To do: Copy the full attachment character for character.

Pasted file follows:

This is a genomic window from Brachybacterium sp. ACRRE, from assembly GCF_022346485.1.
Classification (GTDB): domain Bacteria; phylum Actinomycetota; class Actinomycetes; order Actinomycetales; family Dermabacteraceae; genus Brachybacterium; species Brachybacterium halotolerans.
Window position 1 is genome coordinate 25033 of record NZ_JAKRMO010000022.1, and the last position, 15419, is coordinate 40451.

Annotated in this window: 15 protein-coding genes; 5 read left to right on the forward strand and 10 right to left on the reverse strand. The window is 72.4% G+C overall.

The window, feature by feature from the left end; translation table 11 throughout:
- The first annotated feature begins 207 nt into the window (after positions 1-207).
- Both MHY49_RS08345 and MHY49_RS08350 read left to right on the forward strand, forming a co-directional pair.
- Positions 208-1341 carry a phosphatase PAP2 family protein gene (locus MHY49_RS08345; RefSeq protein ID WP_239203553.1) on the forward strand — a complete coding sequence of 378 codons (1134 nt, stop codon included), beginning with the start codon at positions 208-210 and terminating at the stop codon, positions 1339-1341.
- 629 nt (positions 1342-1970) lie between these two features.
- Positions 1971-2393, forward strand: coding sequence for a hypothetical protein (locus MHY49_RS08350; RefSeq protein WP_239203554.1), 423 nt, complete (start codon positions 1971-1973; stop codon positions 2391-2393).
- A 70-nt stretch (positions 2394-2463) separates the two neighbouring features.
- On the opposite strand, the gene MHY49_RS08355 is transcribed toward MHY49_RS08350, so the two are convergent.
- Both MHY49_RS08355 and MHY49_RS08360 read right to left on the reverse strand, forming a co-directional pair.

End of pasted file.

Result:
This is a genomic window from Brachybacterium sp. ACRRE, from assembly GCF_022346485.1.
Classification (GTDB): domain Bacteria; phylum Actinomycetota; class Actinomycetes; order Actinomycetales; family Dermabacteraceae; genus Brachybacterium; species Brachybacterium halotolerans.
Window position 1 is genome coordinate 25033 of record NZ_JAKRMO010000022.1, and the last position, 15419, is coordinate 40451.

Annotated in this window: 15 protein-coding genes; 5 read left to right on the forward strand and 10 right to left on the reverse strand. The window is 72.4% G+C overall.

The window, feature by feature from the left end; translation table 11 throughout:
- The first annotated feature begins 207 nt into the window (after positions 1-207).
- Both MHY49_RS08345 and MHY49_RS08350 read left to right on the forward strand, forming a co-directional pair.
- Positions 208-1341 carry a phosphatase PAP2 family protein gene (locus MHY49_RS08345; RefSeq protein ID WP_239203553.1) on the forward strand — a complete coding sequence of 378 codons (1134 nt, stop codon included), beginning with the start codon at positions 208-210 and terminating at the stop codon, positions 1339-1341.
- 629 nt (positions 1342-1970) lie between these two features.
- Positions 1971-2393, forward strand: coding sequence for a hypothetical protein (locus MHY49_RS08350; RefSeq protein WP_239203554.1), 423 nt, complete (start codon positions 1971-1973; stop codon positions 2391-2393).
- A 70-nt stretch (positions 2394-2463) separates the two neighbouring features.
- On the opposite strand, the gene MHY49_RS08355 is transcribed toward MHY49_RS08350, so the two are convergent.
- Both MHY49_RS08355 and MHY49_RS08360 read right to left on the reverse strand, forming a co-directional pair.